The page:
enabled if they are present, and disabled otherwise. Either case is fine
and will result in no warnings, but just some kind of information wether
it succeeded or not. This would typically be the default behaviour.
We will need some suitable set of options to configure to specify which
components should be enabled, disabled or auto. By default, our current
behavior should not change (so build-jdk will need to be enabled, and
our closed extensions would be "auto"). What constitutes a suitable
command-line UI to this functionality is left to be examined.
We would like the configure script to continue to fail-fast as much as
possible, so as soon as we find that we cannot fulfil an environment
requirement of an enabled (essential) component, we will fail.
Some kind of dependency between components is likely to be needed. For
instance "build-jdk" depends on "build-hotspot", and we have closed-only
extensions that depend on e.g. build-jdk. These dependencies can be
satisfied either by building with make, or with prebuilt packages. We
already have --with-import-hotspot, which should probably be remodeled
to fit better into this scheme. Continuing this path to far leads us to
re-implement Maven :-), so we need to take care to only actually solve
the problems we actually need to.
It can also be noted that the line between "component" and "environment
requirement" can be a bit fuzzy. If both are to be considered
dependencies of components, what's the real difference between requiring
"build-hotspot" (which can be satisfied with a prebuilt JDK with
--import-hotspot) and "bootjdk" (which can be satisfied with a prebuilt
JDK)? Similarly, the interim-langtools.jar behaves somewhere in the
borderline between these two concepts. Nevertheless, for most cases
there is a large difference, and it seems to make intuitive sense to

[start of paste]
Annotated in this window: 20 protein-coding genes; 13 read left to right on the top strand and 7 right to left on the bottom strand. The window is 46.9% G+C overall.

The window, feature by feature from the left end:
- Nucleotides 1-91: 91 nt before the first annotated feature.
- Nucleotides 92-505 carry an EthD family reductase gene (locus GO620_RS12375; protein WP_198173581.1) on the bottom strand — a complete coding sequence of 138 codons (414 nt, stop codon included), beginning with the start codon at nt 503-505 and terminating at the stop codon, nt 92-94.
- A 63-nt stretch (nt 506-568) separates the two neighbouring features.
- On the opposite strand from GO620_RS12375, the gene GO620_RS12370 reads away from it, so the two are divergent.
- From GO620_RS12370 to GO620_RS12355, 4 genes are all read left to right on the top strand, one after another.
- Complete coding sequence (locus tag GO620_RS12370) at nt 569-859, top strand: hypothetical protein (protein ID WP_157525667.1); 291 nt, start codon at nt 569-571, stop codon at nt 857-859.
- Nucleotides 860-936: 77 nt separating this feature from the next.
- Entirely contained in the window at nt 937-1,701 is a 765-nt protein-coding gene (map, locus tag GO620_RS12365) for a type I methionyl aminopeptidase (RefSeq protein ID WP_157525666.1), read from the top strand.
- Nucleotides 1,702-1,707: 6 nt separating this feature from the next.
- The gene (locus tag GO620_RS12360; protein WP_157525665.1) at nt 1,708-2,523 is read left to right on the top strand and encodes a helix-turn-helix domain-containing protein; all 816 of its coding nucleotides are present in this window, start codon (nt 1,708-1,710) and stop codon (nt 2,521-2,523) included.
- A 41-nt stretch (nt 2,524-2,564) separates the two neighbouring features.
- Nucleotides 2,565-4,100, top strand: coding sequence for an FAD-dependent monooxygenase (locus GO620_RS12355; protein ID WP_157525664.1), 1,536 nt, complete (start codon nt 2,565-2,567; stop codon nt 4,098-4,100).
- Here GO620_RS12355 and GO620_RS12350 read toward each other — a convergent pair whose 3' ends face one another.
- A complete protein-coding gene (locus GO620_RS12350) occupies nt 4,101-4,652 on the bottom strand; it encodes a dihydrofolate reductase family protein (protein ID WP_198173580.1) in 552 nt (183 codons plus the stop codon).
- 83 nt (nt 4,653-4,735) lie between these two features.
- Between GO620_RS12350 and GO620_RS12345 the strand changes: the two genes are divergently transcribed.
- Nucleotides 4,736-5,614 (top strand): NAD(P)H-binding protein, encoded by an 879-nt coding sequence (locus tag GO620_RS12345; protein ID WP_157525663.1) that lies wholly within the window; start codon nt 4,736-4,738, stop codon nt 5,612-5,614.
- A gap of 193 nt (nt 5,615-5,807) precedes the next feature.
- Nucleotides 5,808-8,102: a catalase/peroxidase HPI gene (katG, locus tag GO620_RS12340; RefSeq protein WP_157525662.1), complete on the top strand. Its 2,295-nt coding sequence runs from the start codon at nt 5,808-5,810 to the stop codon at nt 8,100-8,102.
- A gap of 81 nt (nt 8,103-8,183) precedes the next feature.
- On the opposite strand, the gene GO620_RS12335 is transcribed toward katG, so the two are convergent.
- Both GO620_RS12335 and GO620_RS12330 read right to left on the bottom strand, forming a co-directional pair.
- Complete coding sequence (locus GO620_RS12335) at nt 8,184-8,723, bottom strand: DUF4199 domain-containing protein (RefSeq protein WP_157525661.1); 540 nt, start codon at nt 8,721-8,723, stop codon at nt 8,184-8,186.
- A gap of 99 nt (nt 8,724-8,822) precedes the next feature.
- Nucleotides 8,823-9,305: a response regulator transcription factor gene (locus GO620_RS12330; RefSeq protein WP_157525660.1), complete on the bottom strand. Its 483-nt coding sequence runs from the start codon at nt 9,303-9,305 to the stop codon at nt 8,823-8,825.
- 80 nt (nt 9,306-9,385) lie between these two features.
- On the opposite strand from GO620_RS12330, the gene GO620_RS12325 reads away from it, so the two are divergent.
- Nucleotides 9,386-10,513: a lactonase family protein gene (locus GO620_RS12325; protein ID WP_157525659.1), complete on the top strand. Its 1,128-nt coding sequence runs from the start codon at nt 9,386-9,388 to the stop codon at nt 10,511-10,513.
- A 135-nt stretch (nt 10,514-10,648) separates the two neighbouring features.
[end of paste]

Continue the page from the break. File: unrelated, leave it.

treat them differently.
The proposed implementation would be to group the current requirement
tests using m4/autoconf macro logic. For instance, something like this
#... test for the bootjdk
if test "x$BOOTJDK" = x; then
We believe the code is already structured enough that most of the
reasonable ways we would like to group such requirements are already
located together, though some code shuffling might be needed.
This will be complemented with a dependency declaration, that indicates
that for instance "build-jdk" requires "bootjdk". We'll need to research
suitable ways to express this in m4/autoconf. We will need to make that
dependency information available before we start testing for
requirements, so the implementation of TEST_REQUIREMENT can abort
directly if a requirement failed for an enabled/essential component.
Also, we will need to be able to augment the open part of the dependency
with closed-only components. Finally, requirements might be platform
specific. For instance, the fixpath helper needs to be compiled on
Windows, which introduces a requirement on native compilers (even for
building parts of the product that by themselves contain no native code).